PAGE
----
Grant Thornton and partners fined over Manchester Building Society audit

GRANT THORNTON has been forced to pay over £1m in fines and costs as part of a settlement with the profession’s watchdog over failings in its audit of Manchester Building Society.

In a deal struck with the FRC, the firm was slapped with a severe reprimand, fined £975,000 and told to pay £85,000 in costs, while audit engagement partners Alastair Nuttall and Marcus Swales were fined £39,000 and £45,500, respectively. Nuttal received a reprimand and Swales was severely reprimanded.

In a separate settlement, the building society’s former finance director Christopher Gee was fined £25,000, ordered to pay £5,000 costs and was hit with a reprimand.

All parties admitted their conduct had fallen “significantly short” of the standards reasonably to be expected of a member of the ICAEW, following an FRC investigation into the fair value hedge accounting and auditing of interest rate swaps and related mortgages at Manchester Building Society.

In August 2013, the FRC said it would investigate Grant Thornton’s auditing of the arrangements, which gave rise to a prior period adjustment in the financial statements for the year ended 31 December 2012.

Manchester Building Society later filed a £49m lawsuit against the firm over claims it was negligent when auditing its accounts between 2006 and 2013. Grant Thornton resigned as auditors in 2013.

Paul George, FRC executive director of conduct said of the settlements: “This outcome sends a clear message to accountants and accountancy firms involved in the audit of hedge accounting of their responsibility to carry out professional work diligently and in accordance with the applicable technical standards.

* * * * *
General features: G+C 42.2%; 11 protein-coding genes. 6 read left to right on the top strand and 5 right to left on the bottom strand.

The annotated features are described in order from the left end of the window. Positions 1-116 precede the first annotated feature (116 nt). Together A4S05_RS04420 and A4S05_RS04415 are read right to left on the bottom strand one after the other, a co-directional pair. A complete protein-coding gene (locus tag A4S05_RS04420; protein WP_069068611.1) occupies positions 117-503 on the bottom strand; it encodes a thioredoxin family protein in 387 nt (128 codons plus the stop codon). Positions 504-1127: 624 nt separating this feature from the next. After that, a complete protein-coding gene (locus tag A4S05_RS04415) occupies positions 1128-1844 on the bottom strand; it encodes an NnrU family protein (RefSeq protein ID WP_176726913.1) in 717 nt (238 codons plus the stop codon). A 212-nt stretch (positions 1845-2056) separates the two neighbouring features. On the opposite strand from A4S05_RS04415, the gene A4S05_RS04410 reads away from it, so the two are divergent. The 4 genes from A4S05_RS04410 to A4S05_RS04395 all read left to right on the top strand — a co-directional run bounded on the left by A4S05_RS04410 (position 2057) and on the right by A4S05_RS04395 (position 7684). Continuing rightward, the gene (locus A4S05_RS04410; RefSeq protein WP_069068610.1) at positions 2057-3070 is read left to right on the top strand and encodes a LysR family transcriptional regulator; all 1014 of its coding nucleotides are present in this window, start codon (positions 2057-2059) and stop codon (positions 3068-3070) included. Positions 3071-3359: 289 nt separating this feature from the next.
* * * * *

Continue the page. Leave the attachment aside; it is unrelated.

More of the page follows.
“These results demonstrate our commitment to ensure the standards of the profession are upheld so that it can justifiably secure public confidence.”

Paul Etherington, quality and professional affairs leader, Grant Thornton UK, commented: “Grant Thornton UK LLP regrets the errors in Manchester Building Society’s financial statements that arose from hedge accounting. Grant Thornton’s audit team identified the issue and brought it to the attention of the society and the Prudential Regulation Authority. We have cooperated fully throughout the Financial Reporting Council’s investigation and we are pleased that we have reached agreement to resolve it. As a firm we remain supportive of the individuals involved.

“This agreement does not affect our defence of a civil claim that the society has brought regarding its decisions to enter into long-dated swaps prior to the financial crisis in 2008.”


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